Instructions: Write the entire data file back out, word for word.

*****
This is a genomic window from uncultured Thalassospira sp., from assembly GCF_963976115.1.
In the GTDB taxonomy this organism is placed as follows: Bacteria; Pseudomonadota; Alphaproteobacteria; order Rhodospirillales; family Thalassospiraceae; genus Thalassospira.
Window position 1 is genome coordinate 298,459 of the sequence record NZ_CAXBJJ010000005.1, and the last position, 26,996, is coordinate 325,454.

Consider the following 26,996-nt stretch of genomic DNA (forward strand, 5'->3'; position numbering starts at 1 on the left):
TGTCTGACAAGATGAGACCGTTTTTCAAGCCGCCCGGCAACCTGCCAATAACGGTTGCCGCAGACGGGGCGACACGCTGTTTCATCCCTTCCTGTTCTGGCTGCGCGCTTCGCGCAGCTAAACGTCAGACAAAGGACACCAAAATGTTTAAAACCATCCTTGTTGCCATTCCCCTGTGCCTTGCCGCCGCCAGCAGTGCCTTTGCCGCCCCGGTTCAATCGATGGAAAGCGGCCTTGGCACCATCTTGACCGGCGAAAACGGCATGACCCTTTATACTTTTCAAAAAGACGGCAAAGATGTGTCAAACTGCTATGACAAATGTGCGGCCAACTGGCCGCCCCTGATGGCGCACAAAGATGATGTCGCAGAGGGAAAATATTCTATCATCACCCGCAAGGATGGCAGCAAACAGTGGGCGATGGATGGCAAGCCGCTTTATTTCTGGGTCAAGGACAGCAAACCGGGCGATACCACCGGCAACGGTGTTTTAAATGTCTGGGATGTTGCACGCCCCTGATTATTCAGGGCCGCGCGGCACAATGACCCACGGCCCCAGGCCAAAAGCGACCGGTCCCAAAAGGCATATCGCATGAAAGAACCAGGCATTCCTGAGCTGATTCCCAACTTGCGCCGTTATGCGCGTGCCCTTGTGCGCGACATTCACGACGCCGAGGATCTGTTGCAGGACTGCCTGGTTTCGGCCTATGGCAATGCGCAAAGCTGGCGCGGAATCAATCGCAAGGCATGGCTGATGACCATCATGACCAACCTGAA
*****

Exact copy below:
This is a genomic window from uncultured Thalassospira sp., from assembly GCF_963976115.1.
In the GTDB taxonomy this organism is placed as follows: Bacteria; Pseudomonadota; Alphaproteobacteria; order Rhodospirillales; family Thalassospiraceae; genus Thalassospira.
Window position 1 is genome coordinate 298,459 of the sequence record NZ_CAXBJJ010000005.1, and the last position, 26,996, is coordinate 325,454.

Consider the following 26,996-nt stretch of genomic DNA (forward strand, 5'->3'; position numbering starts at 1 on the left):
TGTCTGACAAGATGAGACCGTTTTTCAAGCCGCCCGGCAACCTGCCAATAACGGTTGCCGCAGACGGGGCGACACGCTGTTTCATCCCTTCCTGTTCTGGCTGCGCGCTTCGCGCAGCTAAACGTCAGACAAAGGACACCAAAATGTTTAAAACCATCCTTGTTGCCATTCCCCTGTGCCTTGCCGCCGCCAGCAGTGCCTTTGCCGCCCCGGTTCAATCGATGGAAAGCGGCCTTGGCACCATCTTGACCGGCGAAAACGGCATGACCCTTTATACTTTTCAAAAAGACGGCAAAGATGTGTCAAACTGCTATGACAAATGTGCGGCCAACTGGCCGCCCCTGATGGCGCACAAAGATGATGTCGCAGAGGGAAAATATTCTATCATCACCCGCAAGGATGGCAGCAAACAGTGGGCGATGGATGGCAAGCCGCTTTATTTCTGGGTCAAGGACAGCAAACCGGGCGATACCACCGGCAACGGTGTTTTAAATGTCTGGGATGTTGCACGCCCCTGATTATTCAGGGCCGCGCGGCACAATGACCCACGGCCCCAGGCCAAAAGCGACCGGTCCCAAAAGGCATATCGCATGAAAGAACCAGGCATTCCTGAGCTGATTCCCAACTTGCGCCGTTATGCGCGTGCCCTTGTGCGCGACATTCACGACGCCGAGGATCTGTTGCAGGACTGCCTGGTTTCGGCCTATGGCAATGCGCAAAGCTGGCGCGGAATCAATCGCAAGGCATGGCTGATGACCATCATGACCAACCTGAA